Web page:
This article is thus attentive to both the material consequences of the Philippine-American War and the discourses that shaped its participants. It is both a history of “Indian fighting” as a mobile, imperial discourse, and a story about one of the earliest American experiences with the type of warfare now known as “counterinsurgency.” In less than a decade, the U.S. military moved from the 1890 massacre at Wounded Knee on the Pine Ridge Indian Reservation to the jungles and mountains of the Philippines. Some of the same men who fought the Lakota, the Apache, the Cheyenne, and the Ute now had to fight a war in the Philippines that was both familiar and different. The Indian Wars resonated to the Philippines in the words of journalists who compared Geronimo (whose given name was Goyahkla) to Filipino leader Emilio Aguinaldo, and in the justifications of politicians who compared the occupation of the Philippines to the reservations on which Native people were fighting to maintain their sovereignty.12 But the Indian Wars also travelled materially in the minds and actions of U.S. soldiers required to fight a guerilla war against opponents they regularly labeled “insurgents,” in which the only immediate precedent was the wars of continental expansion.13 This is not an argument for the uncritical acceptance of “insurgent” as a designation for Filipinos (or Native people). Rather, I want to call attention to the violent consequences of that discursive move, which transformed Native and Filipino fighters into subjects to be corrected rather than simply defeated. In this biopolitical form of warfare, “insurgents” are always already claimed as subjects, interior problems rather than sovereign opponents.14 Analyzing the Philippine-American War as a part of the history of American counterinsurgency thus demands a critical analysis of how subjects are constituted as “insurgent,” a process that relied, in part, on comparisons to Native American people.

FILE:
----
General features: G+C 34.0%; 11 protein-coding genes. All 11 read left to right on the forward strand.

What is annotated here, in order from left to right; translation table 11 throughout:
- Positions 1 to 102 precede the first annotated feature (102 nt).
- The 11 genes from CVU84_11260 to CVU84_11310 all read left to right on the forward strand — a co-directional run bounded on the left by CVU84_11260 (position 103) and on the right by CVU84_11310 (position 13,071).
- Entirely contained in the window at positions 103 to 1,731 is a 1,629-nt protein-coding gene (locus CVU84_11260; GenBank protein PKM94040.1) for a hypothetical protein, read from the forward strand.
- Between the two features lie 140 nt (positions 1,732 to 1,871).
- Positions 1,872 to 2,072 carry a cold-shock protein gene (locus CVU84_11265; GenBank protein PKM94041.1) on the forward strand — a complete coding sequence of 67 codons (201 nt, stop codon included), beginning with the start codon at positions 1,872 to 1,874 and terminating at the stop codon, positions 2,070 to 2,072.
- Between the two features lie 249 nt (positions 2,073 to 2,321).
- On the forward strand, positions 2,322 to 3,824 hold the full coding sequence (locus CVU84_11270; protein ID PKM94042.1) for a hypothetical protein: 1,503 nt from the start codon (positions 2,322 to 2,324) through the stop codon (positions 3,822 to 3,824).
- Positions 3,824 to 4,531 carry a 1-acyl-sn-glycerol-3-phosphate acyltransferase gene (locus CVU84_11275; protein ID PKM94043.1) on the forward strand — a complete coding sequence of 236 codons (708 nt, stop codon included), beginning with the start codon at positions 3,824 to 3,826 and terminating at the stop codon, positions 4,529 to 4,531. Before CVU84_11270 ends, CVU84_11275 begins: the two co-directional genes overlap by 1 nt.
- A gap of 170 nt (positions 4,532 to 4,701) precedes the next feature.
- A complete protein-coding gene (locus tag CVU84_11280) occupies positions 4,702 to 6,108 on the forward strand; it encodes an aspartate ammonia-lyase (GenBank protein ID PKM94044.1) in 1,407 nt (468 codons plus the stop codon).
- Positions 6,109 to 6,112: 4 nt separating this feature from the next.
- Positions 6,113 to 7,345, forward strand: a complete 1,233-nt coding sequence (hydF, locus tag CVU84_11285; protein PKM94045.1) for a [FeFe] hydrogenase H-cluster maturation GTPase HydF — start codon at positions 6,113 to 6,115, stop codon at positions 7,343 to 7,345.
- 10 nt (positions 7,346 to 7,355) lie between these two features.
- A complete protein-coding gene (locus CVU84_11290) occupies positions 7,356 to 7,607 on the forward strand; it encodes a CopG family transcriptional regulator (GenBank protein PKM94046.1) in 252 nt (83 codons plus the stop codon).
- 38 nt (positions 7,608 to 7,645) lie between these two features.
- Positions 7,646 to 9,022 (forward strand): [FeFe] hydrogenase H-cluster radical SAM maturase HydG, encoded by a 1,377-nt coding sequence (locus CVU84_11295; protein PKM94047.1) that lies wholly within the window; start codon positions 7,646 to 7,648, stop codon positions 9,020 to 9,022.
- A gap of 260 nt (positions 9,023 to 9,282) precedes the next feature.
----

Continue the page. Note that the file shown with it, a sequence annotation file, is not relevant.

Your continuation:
The analysis draws on a variety of sources, including personal journals, military reports, newspaper articles, and literary texts, to chart the ways in which men like Henry Lawton and W.H. Young were imagined as “Indian fighters” during their time in the Philippines. The first section focuses on Lawton, examining the public discourse around a general whose history as an Indian fighter was supposed to translate into success in the Philippines. The article next explores the history of Young’s Scouts, a unit formed by Lawton to execute a form of counterinsurgency that drew on Young and Lawton’s experiences in wars with Native people in the American West. Finally, the article examines literary representations of Lawton and Young in the early twentieth century. These stories celebrated American soldiers as exemplars of white masculinity, and they mobilized the history of the Indian Wars as a justification for the now-global projection of U.S. empire. The Philippine-American War was not a simple re-fighting of the Indian Wars. However, the violence of U.S. colonialism influenced the conflict, from the day-to-day physical struggle of combat, to the representations of the war in media and literature.